a type of drama in which the characters experience reversals of fortune, usually for the worse. Catastrophe and suffering await many of the characters, especially the hero
a type of drama in which the characters experience reversals of fortune, usually for the better. Things work out happily in the end. May be romantic - characterized by a tone of tolerance and geniality - or satiric. Satiric works offer a darker vision of human nature, one that ridicules human folly
a light dramatic work in which highly improbable plot situations, exaggerated characters, and often slapstick events are used for humorous effect. It is the situation here which provides the humor, not the cleverness of plot or lines, nor the absurdities of the character
a drama, such as a play, film, or television program, characterized by exaggerated emotions, stereotypical characters, and interpersonal conflicts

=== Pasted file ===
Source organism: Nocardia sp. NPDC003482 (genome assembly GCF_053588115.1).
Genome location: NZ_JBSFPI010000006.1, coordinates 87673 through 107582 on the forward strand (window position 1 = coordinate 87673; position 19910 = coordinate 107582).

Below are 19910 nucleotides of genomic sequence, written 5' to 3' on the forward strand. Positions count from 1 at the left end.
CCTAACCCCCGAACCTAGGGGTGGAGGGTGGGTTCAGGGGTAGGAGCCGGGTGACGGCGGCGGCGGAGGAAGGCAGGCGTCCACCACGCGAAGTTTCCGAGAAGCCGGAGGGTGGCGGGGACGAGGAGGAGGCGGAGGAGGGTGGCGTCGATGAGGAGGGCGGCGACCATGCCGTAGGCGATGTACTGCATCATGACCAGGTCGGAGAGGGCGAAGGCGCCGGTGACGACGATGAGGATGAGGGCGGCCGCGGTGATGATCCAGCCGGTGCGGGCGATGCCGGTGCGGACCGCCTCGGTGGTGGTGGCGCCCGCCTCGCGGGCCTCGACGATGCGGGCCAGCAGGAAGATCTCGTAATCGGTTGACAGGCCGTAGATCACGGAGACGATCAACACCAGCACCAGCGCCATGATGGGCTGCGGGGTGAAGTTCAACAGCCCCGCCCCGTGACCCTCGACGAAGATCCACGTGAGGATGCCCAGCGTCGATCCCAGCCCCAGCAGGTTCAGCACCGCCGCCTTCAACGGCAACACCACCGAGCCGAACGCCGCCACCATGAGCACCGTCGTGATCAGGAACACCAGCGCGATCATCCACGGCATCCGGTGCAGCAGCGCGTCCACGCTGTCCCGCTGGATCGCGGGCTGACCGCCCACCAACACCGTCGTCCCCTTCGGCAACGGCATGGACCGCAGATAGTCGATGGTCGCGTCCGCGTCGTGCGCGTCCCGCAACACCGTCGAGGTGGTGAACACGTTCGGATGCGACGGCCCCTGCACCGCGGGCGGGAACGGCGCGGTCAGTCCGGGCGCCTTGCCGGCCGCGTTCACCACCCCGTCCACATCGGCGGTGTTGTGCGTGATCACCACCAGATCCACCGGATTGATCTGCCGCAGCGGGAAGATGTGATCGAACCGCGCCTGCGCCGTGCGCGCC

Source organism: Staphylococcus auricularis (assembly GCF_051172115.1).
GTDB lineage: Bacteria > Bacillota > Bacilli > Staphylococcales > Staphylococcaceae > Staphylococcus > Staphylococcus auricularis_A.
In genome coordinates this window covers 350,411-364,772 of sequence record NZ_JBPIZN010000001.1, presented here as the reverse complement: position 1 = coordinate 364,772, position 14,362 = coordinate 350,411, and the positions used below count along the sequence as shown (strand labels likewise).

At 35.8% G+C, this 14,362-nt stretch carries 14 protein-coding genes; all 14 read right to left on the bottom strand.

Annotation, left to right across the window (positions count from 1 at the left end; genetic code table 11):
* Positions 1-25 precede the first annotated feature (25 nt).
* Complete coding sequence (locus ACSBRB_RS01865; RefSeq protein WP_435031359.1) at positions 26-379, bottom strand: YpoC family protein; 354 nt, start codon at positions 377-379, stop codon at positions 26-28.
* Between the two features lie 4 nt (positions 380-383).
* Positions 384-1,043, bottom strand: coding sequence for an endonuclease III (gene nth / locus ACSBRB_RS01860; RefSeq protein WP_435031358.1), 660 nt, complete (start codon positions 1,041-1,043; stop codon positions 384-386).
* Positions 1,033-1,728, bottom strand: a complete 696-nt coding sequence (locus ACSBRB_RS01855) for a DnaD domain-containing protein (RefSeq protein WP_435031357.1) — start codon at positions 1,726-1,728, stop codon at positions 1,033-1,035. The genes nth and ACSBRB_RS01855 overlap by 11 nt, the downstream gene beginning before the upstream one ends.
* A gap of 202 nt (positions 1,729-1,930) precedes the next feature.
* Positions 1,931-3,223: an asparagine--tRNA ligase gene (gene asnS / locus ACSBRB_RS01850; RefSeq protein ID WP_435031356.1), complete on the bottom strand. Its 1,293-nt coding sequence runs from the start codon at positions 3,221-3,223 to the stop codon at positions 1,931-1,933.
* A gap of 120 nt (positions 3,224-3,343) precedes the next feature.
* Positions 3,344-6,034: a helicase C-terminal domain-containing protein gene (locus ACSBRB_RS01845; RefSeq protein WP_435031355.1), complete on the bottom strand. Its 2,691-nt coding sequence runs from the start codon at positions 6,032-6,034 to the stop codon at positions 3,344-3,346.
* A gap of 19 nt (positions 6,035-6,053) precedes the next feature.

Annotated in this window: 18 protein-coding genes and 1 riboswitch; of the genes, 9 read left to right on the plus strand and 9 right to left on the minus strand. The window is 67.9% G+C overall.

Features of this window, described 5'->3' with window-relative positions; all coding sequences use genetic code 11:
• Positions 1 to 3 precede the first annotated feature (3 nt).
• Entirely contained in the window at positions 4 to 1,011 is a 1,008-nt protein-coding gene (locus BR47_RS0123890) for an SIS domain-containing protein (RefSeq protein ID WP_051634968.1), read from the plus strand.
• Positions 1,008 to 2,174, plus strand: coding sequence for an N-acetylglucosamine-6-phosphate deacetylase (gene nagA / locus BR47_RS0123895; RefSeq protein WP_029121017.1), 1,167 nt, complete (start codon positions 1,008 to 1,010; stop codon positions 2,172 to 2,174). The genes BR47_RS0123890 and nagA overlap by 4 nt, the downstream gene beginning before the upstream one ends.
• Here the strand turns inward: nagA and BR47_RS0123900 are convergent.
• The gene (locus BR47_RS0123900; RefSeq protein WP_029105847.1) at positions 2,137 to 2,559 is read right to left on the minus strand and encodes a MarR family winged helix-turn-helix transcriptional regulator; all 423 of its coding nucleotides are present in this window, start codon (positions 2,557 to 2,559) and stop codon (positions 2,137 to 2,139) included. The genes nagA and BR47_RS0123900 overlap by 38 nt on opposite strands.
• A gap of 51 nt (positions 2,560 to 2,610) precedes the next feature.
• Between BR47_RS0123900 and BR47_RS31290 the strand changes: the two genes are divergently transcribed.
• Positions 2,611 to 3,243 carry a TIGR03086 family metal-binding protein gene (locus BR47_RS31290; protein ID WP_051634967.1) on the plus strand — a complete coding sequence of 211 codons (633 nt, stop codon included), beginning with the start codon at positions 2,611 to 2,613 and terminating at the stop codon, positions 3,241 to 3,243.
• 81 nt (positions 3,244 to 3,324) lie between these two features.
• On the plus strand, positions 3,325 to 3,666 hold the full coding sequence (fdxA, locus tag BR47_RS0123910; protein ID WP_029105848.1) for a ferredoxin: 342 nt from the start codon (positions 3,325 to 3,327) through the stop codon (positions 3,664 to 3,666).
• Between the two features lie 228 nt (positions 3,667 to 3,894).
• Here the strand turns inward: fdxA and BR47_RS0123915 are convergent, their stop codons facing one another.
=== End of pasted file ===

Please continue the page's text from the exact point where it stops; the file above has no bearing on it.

an extended fictional prose narrative about improbable events involving characters that are quite different from ordinary people.
knights on a quest for a magic sword and aided by characters like fairies and trolls are an example of this
a literary work in which human vice or folly is attacked through irony, derision, or wit. A literary mode based on criticism of people and society through ridicule
the idea of a literary work abstracted from its details of language, character, and action, and cast in the form of a generalization
a struggle between opposing forces in a story or play, usually resolved by the end of the work. this may occur within a character or between characters
the means by which writers present and reveal character. revealed through speech, dress, manner, and actions
a character who during the course of a story undergoes a permanent change in some aspect of character or outlook
a privileged, exalted character of high repute, who, by virtue of a tragic flaw and fate, suffers a fall from glory into suffering
a stereotyped character: one whose nature is familiar to us from prototypes in previous literature
words spoken by an actor directly to the audience which are not "heard" by the other characters
a speech in a play that is meant to be heard by the audience but not by other characters on the stage.
the turning point of the action in the plot of a play or story. the greatest point of tension